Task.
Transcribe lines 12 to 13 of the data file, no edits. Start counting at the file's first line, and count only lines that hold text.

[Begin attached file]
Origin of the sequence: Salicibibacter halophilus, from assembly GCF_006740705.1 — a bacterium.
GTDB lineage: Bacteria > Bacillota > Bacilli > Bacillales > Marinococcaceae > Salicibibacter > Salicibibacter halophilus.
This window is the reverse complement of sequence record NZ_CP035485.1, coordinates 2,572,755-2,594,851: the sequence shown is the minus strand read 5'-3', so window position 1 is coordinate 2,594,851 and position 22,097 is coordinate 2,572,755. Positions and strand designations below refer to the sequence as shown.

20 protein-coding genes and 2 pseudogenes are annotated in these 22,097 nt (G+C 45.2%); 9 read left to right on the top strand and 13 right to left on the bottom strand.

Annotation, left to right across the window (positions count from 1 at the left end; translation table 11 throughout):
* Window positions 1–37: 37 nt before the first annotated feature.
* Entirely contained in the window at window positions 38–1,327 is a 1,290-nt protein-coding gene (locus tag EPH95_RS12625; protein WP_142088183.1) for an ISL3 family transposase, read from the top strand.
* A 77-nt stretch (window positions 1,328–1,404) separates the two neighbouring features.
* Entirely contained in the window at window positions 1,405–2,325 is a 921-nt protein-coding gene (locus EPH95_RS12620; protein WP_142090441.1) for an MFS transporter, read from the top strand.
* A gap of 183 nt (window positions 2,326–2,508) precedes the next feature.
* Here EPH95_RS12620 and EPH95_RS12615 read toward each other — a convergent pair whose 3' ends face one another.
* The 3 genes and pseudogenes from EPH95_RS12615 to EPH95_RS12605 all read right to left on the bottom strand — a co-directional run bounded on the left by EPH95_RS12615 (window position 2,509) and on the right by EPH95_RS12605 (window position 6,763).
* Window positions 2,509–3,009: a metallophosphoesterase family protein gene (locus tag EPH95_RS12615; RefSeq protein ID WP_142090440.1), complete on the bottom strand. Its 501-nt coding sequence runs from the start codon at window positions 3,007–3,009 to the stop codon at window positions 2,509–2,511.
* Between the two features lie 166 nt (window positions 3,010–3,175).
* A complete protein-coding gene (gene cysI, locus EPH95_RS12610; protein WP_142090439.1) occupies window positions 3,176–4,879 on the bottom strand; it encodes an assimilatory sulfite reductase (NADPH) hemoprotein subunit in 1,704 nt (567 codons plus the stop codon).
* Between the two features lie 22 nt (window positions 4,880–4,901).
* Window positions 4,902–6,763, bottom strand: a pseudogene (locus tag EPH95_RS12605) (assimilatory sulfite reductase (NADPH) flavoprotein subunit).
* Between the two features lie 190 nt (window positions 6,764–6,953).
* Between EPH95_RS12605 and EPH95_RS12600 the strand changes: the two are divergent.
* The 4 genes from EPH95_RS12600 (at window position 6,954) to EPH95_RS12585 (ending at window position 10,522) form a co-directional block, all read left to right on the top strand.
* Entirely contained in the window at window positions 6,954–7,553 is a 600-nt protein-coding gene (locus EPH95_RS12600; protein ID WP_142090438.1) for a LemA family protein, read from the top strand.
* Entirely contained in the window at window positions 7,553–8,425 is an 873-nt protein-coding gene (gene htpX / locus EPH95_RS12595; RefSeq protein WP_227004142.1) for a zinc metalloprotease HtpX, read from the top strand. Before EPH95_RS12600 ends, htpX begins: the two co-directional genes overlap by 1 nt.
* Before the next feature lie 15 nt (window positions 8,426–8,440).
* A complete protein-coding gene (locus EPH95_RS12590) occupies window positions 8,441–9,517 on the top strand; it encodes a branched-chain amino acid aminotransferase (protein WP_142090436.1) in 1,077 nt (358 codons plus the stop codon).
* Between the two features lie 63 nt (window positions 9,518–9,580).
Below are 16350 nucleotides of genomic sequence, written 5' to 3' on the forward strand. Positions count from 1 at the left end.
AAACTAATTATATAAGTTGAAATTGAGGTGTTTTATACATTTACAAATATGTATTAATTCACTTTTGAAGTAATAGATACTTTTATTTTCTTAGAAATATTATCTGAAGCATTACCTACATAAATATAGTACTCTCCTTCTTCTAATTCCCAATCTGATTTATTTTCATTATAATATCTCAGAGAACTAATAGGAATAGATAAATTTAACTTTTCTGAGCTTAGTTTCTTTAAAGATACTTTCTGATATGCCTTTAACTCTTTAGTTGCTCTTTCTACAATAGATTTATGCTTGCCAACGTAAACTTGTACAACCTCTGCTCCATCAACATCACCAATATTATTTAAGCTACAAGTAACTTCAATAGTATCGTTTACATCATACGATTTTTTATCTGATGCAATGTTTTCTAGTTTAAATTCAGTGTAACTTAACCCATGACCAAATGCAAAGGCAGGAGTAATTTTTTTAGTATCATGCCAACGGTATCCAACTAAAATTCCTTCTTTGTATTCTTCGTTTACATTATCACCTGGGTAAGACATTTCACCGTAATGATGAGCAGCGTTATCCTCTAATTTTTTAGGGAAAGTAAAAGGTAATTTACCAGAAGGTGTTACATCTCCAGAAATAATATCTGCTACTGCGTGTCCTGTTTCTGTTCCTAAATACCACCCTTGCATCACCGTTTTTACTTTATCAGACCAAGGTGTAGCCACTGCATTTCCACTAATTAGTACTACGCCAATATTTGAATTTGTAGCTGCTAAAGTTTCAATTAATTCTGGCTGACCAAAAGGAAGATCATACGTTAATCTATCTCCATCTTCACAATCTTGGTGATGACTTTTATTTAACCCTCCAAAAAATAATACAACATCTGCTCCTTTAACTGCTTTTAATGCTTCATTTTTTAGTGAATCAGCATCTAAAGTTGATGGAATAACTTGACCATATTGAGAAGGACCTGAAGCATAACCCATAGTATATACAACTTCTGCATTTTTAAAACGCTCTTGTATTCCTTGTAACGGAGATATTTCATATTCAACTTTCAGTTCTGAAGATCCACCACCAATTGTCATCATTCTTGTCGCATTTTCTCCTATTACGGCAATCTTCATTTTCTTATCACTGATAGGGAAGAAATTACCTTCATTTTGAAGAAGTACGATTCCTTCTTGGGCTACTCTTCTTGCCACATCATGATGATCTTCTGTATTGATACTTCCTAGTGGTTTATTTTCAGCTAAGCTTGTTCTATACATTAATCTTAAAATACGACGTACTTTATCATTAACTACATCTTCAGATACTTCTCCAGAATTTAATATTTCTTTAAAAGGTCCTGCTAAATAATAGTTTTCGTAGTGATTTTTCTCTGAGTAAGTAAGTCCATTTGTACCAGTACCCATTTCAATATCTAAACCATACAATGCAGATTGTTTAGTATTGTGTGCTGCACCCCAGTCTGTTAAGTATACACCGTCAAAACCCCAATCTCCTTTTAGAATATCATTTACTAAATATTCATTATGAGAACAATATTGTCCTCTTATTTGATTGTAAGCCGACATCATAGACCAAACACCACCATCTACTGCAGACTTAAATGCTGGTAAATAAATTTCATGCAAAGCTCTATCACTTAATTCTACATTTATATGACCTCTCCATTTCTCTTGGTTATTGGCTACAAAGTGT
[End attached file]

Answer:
* The 3 genes and pseudogenes from EPH95_RS12615 to EPH95_RS12605 all read right to left on the bottom strand — a co-directional run bounded on the left by EPH95_RS12615 (window position 2,509) and on the right by EPH95_RS12605 (window position 6,763).
* Window positions 2,509–3,009: a metallophosphoesterase family protein gene (locus tag EPH95_RS12615; RefSeq protein ID WP_142090440.1), complete on the bottom strand. Its 501-nt coding sequence runs from the start codon at window positions 3,007–3,009 to the stop codon at window positions 2,509–2,511.